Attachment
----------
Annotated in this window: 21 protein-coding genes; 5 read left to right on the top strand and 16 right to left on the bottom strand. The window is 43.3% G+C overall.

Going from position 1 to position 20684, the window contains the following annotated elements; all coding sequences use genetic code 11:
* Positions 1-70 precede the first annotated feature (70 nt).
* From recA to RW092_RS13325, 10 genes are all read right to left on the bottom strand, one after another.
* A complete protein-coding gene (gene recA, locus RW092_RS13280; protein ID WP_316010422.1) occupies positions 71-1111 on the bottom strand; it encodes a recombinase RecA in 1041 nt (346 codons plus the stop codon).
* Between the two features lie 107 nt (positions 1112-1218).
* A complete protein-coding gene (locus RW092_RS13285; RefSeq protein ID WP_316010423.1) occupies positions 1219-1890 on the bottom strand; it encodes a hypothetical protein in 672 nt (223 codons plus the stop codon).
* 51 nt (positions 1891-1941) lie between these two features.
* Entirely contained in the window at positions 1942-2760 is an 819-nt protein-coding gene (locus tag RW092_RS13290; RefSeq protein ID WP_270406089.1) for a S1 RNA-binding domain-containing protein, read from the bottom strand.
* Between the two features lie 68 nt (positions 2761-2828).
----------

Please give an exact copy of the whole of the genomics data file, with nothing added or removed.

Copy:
Annotated in this window: 21 protein-coding genes; 5 read left to right on the top strand and 16 right to left on the bottom strand. The window is 43.3% G+C overall.

Going from position 1 to position 20684, the window contains the following annotated elements; all coding sequences use genetic code 11:
* Positions 1-70 precede the first annotated feature (70 nt).
* From recA to RW092_RS13325, 10 genes are all read right to left on the bottom strand, one after another.
* A complete protein-coding gene (gene recA, locus RW092_RS13280; protein ID WP_316010422.1) occupies positions 71-1111 on the bottom strand; it encodes a recombinase RecA in 1041 nt (346 codons plus the stop codon).
* Between the two features lie 107 nt (positions 1112-1218).
* A complete protein-coding gene (locus RW092_RS13285; RefSeq protein ID WP_316010423.1) occupies positions 1219-1890 on the bottom strand; it encodes a hypothetical protein in 672 nt (223 codons plus the stop codon).
* 51 nt (positions 1891-1941) lie between these two features.
* Entirely contained in the window at positions 1942-2760 is an 819-nt protein-coding gene (locus tag RW092_RS13290; RefSeq protein ID WP_270406089.1) for a S1 RNA-binding domain-containing protein, read from the bottom strand.
* Between the two features lie 68 nt (positions 2761-2828).